Firefighters for a day included elected officials from eight communities who participated in a “Fire Ops 101” event Oct. 17 at Oakland Community College’s Auburn Hills campus.

Firefighters for a day included elected officials from eight communities who participated in a “Fire Ops 101” event Oct. 17 at Oakland Community College’s Auburn Hills campus.

Photo by Donna Dalziel


Elected officials learn about first-responder duties

By: Sherri Kolade | West Bloomfield Beacon | Published October 26, 2018

 Berkley firefighter Scott Smith and Beverly Hills firefighter Tanner Lawson rescue a “victim” during a fire simulation.

Berkley firefighter Scott Smith and Beverly Hills firefighter Tanner Lawson rescue a “victim” during a fire simulation.

Photo by Donna Dalziel

 Lt. Corey Miller, of the Berkley Public Safety Department and an OCC instructor, demonstrates a force entry door.

Lt. Corey Miller, of the Berkley Public Safety Department and an OCC instructor, demonstrates a force entry door.

Photo by Donna Dalziel

WEST BLOOMFIELD  — The West Bloomfield Fire Department and the Oakway Fire Department Mutual Aid Group turned elected officials into firefighters for a day.

On Oct. 17 at Oakland Community College’s Auburn Hills Campus, the West Bloomfield Fire Department, the West Bloomfield Professional Firefighters and Oakway participated in the “Fire Ops 101” event, in which elected officials fought controlled fires and learned what it’s like to battle a blaze.

West Bloomfield Fire Marshal Byron Turnquist said that the educational opportunity brought out elected officials from seven Oakway communities. Participants came from Bloomfield Township, Ferndale, Madison Heights, Royal Oak, Southfield, Waterford and West Bloomfield.

“What we did is we ran them through four scenarios so they can experience … a close, hands-on feel of what we do,” Turnquist said, adding that local officials, including two West Bloomfield trustees and a Keego Harbor councilperson, were in attendance. Oakway also includes Birmingham.

“Hopefully, they walk away with education,” he said of the attendees.

West Bloomfield Township Supervisor Steve Kaplan said in an email that two township trustees, Diane Rosenfeld Swimmer and Jim Manna, enjoyed participating in the recent education program.

“All of the participants found the event to be educational, and their previously high respect and admiration for the firefighters was increased by their exposure to the daily regimen of firefighters,” Kaplan said.

Oakway involves eight fire departments and comprises over 600 firefighters who provide fire and emergency medical services to nearly 500,000 residents.

Turnquist said that the event might be offered again next year.

He added that the participants went through various scenarios, including riding in a firetruck, advancing a hose line into a smoky building and seeing a simulated house fire.

“It was all under a controlled environment,” he said. One scenario involved an “injured” person, and the attendees had to provide some medical care.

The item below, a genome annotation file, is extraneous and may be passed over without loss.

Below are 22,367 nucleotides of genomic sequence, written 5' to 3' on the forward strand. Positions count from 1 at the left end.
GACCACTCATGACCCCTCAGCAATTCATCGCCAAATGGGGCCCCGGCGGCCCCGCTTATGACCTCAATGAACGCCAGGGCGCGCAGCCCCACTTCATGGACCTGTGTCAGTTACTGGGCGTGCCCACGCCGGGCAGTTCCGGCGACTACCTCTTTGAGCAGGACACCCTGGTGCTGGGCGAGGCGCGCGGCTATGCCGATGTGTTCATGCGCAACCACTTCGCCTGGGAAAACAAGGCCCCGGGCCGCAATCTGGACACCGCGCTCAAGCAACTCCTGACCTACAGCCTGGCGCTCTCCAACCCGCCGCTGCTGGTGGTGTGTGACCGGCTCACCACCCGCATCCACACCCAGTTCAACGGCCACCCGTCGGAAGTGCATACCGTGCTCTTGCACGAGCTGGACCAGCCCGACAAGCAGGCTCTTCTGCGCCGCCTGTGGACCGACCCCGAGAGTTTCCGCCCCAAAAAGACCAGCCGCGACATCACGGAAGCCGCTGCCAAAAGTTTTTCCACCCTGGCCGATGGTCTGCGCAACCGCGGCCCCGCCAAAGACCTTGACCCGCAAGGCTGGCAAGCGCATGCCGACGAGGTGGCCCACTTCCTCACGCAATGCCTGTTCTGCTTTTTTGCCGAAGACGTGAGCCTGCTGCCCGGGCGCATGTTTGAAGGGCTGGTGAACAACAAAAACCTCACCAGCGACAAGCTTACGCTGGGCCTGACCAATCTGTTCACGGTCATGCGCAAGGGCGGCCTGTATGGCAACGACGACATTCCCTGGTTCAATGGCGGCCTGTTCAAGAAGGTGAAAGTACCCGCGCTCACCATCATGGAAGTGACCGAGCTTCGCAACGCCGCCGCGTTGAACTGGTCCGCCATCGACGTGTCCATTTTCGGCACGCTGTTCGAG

In a simulated car accident, the Jaws of Life were used to cut a car open.

“It’s to demonstrate why we need manpower,” Turnquist said, adding that having the right equipment, training and manpower is key.

“You take any one of those things away and you might not have the same successful outcome,” he said, noting that this was the first Fire Ops 101 event West Bloomfield has done with Oakway.

Matt Majestic, OCC’s program manager for the basic and advanced fire training programs at the Auburn Hills Campus, said that the college has hosted various Fire Ops 101 events for other communities before.

“This was the first time it was done for multiple communities at one time,” he said, adding that in the past, four to six elected officials would learn about firefighter responsibilities. This event had 16 people.

He said he worked with Oakway, helped set up some of the day’s events and led a group of people to various stations.

“I think it is invaluable for the elected (officials) or manager of the community to have understanding of what their people are doing on a daily basis,” Majestic said, adding that maybe not every community is “fighting roaring fires,” but their responders are going to car accidents, medical emergencies and more every day. “That (perspective) is something that I think the representatives from the communities received.”

Keego Harbor City Councilman Rob Kalman said in an email that he learned a lot from the event.

“I now have a much deeper appreciation of what each of our professional firefighters endures and what resources are needed to maintain a highly functioning fire department,” he said. “I’m grateful how willing they were to explain how they do their jobs.”

He added that Majestic explained the procedures and made sure he understood how each piece of equipment worked and was important to the job.